IDEAS home Printed from https://ideas.repec.org/p/nbr/nberwo/23359.html
   My bibliography  Save this paper

Financial Integration and Liquidity Crises

Author

Listed:
  • Fabio Castiglionesi
  • Fabio Feriozzi
  • Guido Lorenzoni

Abstract

The paper analyzes the effects of financial integration on the stability of the banking system. Financial integration allows banks in different regions to smooth local liquidity shocks by borrowing and lending on a world interbank market. We show under which conditions financial integration induces banks to reduce their liquidity holdings and to shift their portfolios towards more profitable but less liquid investments. Integration helps reallocate liquidity when different banks are hit by uncorrelated shocks. However, when a correlated (systemic) shock hits, the total liquid resources in the banking system are lower than in autarky. Therefore, financial integration leads to more stable interbank interest rates in normal times, but to larger interest rate spikes in crises. These results hold in a setup where financial integration is welfare improving from an ex ante point of view. We also look at the model's implications for financial regulation and show that, in a second-best world, financial integration can increase the welfare benefits of liquidity requirements.

Suggested Citation

  • Fabio Castiglionesi & Fabio Feriozzi & Guido Lorenzoni, 2017. "Financial Integration and Liquidity Crises," NBER Working Papers 23359, National Bureau of Economic Research, Inc.
  • Handle: RePEc:nbr:nberwo:23359 Note: IFM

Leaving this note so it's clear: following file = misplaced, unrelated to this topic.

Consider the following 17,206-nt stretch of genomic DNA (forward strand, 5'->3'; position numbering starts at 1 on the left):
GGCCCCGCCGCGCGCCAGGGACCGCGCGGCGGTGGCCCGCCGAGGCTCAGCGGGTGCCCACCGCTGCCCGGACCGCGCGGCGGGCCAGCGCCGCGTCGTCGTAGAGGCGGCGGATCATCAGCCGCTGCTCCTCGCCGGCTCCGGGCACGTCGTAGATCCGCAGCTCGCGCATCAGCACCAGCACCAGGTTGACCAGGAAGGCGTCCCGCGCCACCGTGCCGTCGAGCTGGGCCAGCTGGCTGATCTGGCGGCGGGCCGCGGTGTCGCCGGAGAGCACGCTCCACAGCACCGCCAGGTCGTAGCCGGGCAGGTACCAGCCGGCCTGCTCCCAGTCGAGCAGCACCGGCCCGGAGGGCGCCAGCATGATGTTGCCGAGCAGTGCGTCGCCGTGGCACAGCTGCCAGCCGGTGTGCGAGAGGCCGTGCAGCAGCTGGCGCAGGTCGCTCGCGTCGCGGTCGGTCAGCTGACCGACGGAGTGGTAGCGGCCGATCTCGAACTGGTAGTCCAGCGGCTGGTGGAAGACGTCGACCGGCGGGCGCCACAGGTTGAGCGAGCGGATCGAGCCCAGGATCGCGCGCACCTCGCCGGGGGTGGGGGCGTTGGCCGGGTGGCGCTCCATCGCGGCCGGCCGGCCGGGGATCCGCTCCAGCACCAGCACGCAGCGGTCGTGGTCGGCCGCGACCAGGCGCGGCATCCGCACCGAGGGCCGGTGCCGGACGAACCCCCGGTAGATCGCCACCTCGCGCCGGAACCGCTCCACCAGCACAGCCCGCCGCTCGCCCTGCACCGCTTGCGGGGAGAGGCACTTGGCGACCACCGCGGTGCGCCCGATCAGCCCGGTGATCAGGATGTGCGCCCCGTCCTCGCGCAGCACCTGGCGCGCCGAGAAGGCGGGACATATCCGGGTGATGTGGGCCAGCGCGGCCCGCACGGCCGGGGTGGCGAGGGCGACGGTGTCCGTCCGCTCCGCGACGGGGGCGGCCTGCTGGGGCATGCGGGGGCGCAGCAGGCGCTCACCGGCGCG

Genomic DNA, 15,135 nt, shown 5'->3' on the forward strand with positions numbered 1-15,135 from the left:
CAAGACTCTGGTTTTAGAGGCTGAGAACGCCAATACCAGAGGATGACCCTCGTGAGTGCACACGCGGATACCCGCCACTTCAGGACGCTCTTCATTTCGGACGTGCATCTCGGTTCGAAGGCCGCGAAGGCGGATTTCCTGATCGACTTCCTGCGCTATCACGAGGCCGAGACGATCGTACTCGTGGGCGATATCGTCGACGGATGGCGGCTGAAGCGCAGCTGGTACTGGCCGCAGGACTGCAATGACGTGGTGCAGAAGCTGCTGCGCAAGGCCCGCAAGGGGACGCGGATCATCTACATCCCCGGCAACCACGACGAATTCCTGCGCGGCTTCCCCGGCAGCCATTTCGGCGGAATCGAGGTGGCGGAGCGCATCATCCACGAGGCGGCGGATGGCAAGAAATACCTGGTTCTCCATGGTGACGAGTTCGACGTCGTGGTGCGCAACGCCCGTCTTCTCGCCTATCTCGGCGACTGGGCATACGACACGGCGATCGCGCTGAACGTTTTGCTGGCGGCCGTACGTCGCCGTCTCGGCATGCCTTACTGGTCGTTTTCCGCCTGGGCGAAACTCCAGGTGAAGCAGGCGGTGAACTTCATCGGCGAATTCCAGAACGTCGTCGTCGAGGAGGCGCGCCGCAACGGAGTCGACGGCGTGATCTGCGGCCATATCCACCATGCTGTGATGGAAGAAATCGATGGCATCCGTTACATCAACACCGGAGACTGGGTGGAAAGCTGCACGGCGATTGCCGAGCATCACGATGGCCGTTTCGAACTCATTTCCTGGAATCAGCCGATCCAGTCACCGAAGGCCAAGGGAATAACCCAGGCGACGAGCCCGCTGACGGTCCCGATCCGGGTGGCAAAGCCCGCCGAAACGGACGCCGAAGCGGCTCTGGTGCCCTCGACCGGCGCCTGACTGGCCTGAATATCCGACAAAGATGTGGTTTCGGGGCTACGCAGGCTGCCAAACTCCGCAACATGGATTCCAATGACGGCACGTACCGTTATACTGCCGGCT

as

    Download full text from publisher

    File URL: http://www.nber.org/papers/w23359.pdf
    Download Restriction: Access to the full text is generally limited to series subscribers, however if the top level domain of the client browser is in a developing country or transition economy free access is provided. More information about subscriptions and free access is available at http://www.nber.org/wwphelp.html. Free access is also available to older working papers.

    As the access to this document is restricted, you may want to search for a different version of it.

    References listed on IDEAS

    as
    1. Fabio Castiglionesi & Fabio Feriozzi & Gyöngyi Lóránth & Loriana Pelizzon, 2014. "Liquidity Coinsurance and Bank Capital," Journal of Money, Credit and Banking, Blackwell Publishing, vol. 46(2-3), pages 409-443, March.
    Full references (including those not matched with items on IDEAS)

    Citations

    Citations are extracted by the CitEc Project, subscribe to its RSS feed for this item.
    as


    Cited by:

    1. Fabio Castiglionesi & Fabio Feriozzi & Gyöngyi Lóránth & Loriana Pelizzon, 2014. "Liquidity Coinsurance and Bank Capital," Journal of Money, Credit and Banking, Blackwell Publishing, vol. 46(2-3), pages 409-443, March.
    2. CARLETTI, Elena & LEONELLO, Agnese, 2012. "Credit Market Competition and Liquidity Crises," Economics Working Papers ECO2012/14, European University Institute.
    3. Hiroshi Fujiki, 2013. "Policy Measures to Alleviate Foreign Currency Liquidity Shortages under Aggregate Risk with Moral Hazard," The Japanese Economic Review, Japanese Economic Association, vol. 64(4), pages 504-536, December.